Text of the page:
The Student Loan Scam

Currently there is somewhere around $1.6 trillion outstanding in unpaid student loans. That is approximately twice the amount of all credit card debt. And many thousands of college graduates and dropouts find themselves unable or unwilling to repay their student loans.

How did we get into this mess? It goes back to the Higher Education Act of 1965, but, as with so many government programs, the senators and representatives who voted for it never imagined how it would transform higher education, in part by driving costs relentlessly higher. Now the Biden administration is trying to buy votes in the midterm elections by promising to cancel the entire $1.6 trillion outstanding debt.

The Wall Street Journal comments:

Remember how Democrats sold their student loan takeover as a money-saver? Now millions of borrowers can’t or don’t want to repay their loans, so President Biden says he may cancel their debt. The taxpayers who repaid their loans or didn’t go to college will pay instead.
Federal student loans were established as part of the Great Society to help low-income students. Yet step by step, Democrats have turned student loans into an entitlement for academia and the affluent. …

As the loan limit increased over time—now $57,500 a year for independent undergrads and $31,000 for those dependent on their parents—colleges raised their prices to sop up more federal largesse. It doesn’t matter to the schools if their philosophy grads work as baristas.

As a philosophy major, I object to that last comment. There is more at the link on the corrupt history of the federal student loan takeover. But I want to focus on a question that has perplexed me: how can the president possibly have the legal authority to cancel $1.6 trillion in debt obligations?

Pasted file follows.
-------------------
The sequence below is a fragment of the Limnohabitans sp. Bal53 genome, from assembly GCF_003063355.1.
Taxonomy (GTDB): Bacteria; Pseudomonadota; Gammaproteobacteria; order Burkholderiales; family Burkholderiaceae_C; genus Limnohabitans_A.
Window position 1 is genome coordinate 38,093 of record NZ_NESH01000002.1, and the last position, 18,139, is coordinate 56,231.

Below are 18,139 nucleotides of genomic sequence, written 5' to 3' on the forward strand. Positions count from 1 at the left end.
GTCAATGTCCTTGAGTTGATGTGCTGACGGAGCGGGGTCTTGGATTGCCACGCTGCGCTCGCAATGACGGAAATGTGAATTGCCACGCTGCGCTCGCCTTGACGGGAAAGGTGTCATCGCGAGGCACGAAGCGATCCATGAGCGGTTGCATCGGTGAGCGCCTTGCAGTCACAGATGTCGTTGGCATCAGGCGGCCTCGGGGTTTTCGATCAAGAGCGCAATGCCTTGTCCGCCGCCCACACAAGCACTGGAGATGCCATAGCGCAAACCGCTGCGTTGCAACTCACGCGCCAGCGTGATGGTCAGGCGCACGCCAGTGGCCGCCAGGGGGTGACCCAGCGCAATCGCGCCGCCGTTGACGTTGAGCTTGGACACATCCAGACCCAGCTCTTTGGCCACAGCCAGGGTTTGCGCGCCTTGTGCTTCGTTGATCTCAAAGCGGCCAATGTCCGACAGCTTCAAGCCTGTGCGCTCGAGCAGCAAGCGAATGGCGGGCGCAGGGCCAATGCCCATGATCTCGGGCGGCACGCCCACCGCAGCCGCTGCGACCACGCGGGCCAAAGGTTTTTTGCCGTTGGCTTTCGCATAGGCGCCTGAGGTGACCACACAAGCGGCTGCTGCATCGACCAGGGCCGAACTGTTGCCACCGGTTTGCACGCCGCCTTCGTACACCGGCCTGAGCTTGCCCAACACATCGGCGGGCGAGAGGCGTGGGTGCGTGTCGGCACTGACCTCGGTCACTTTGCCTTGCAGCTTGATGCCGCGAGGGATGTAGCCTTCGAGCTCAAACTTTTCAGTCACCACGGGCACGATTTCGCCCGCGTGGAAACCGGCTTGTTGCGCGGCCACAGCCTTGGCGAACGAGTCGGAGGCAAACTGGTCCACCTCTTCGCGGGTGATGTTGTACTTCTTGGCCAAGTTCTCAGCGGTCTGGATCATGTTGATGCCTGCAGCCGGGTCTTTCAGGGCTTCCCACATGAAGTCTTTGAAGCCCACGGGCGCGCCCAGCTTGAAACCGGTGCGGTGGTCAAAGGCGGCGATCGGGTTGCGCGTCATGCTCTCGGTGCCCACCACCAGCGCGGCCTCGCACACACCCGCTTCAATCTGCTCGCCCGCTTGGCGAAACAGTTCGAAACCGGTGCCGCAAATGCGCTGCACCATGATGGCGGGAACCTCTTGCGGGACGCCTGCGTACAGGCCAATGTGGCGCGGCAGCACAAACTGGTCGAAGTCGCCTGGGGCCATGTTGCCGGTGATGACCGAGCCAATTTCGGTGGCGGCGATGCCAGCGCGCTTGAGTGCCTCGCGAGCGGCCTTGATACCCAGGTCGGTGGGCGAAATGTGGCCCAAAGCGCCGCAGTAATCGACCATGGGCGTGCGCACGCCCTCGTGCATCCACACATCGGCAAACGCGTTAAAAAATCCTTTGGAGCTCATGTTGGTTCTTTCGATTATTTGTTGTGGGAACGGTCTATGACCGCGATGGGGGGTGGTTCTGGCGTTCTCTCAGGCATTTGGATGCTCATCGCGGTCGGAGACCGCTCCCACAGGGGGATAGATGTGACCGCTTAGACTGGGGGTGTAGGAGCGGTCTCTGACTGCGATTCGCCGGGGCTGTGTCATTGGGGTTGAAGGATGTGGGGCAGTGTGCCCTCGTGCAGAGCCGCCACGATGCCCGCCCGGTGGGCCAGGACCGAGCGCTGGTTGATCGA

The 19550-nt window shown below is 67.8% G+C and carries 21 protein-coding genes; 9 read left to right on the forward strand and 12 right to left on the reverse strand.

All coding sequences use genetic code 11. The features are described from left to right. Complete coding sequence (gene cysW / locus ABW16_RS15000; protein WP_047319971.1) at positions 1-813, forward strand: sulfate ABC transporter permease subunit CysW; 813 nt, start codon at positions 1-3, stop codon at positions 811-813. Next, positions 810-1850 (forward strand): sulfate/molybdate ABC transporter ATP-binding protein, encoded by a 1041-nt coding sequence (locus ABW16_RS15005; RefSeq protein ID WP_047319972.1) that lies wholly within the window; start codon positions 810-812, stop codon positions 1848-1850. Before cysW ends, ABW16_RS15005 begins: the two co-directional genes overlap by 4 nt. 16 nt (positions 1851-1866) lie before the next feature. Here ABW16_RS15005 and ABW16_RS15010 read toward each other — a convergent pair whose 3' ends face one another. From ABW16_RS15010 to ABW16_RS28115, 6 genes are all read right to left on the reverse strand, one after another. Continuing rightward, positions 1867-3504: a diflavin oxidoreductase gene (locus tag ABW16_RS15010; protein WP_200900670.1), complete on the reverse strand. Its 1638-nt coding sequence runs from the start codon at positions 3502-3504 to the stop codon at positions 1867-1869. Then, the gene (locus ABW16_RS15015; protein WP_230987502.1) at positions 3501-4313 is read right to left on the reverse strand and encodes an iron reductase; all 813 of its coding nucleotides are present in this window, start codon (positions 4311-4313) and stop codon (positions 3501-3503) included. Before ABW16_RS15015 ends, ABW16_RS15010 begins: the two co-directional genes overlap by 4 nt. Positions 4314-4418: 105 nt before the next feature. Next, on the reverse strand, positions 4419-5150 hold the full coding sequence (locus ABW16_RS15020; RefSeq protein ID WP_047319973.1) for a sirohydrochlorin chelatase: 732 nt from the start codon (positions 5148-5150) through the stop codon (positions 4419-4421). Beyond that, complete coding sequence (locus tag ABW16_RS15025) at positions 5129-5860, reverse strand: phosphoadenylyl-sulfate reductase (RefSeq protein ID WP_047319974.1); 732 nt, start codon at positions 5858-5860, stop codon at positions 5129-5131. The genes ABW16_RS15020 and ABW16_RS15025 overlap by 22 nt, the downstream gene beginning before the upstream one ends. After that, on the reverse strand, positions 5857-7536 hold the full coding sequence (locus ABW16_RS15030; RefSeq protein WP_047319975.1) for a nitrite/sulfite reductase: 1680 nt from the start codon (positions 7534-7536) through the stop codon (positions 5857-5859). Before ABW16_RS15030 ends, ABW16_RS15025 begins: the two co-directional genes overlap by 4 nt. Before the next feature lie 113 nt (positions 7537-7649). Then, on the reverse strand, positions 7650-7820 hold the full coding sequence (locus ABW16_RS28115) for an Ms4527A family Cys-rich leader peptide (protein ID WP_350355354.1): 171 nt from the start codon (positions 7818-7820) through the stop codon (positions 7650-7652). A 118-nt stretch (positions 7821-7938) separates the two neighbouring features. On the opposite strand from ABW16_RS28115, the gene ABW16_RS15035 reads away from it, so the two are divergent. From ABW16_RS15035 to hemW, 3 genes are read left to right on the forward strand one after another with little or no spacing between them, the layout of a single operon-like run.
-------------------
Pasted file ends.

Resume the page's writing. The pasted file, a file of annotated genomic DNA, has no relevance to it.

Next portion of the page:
Progressives claim that the Higher Education Act of 1965 grants the President sweeping authority to “compromise”—i.e., modify—student loans. Since Congress granted the Education Department the power to create student debt, they argue, the Biden Administration also has the power to cancel it.

This strikes me as a terrible legal argument. The reference apparently is to Sec. 432, Subdivisions (a)(5) and (6). That section describes the legal powers of the Commissioner. It gives him the power to sue and be sued. Subdivisions 5 and 6 empower the Commissioner to:

(5) enforce, pay, or compromise, any claim on, or arising because of, any such insurance; and

(6) enforce, pay, compromise, waive, or release any right, title, claim, lien, or demand, however acquired, including any equity or any right or redemption.

Here, “compromise” is obviously used to mean settle, as a lawsuit. So the Commissioner can sue to recover unpaid loans, he can enforce liens, and–of course–he can compromise or settle such claims and lawsuits. The idea that this entitles the Commissioner (or the president) to simply cancel all outstanding loan obligations is ridiculous.

Maybe there is some other provision Biden could rely on, but I seriously doubt that anywhere in the federal statutes is a provision that allows him to totally negate repayment obligations under the student loan program. The Journal’s cynicism is justified:

In December 2020, Mr. Biden said it was “pretty questionable” whether he had the authority to cancel debt across the board. But now he may figure that the courts are unlikely to stop him, at least before the November election. Taxpayers and those who repaid their loans won’t have legal standing to sue. Congress might, but Democrats won’t sue.

In short, Biden threatens (or promises) to take patently illegal action in order to buy votes, in the expectation that his wrongdoing won’t be checked until after November–and perhaps not at all. We live under a scofflaw government.

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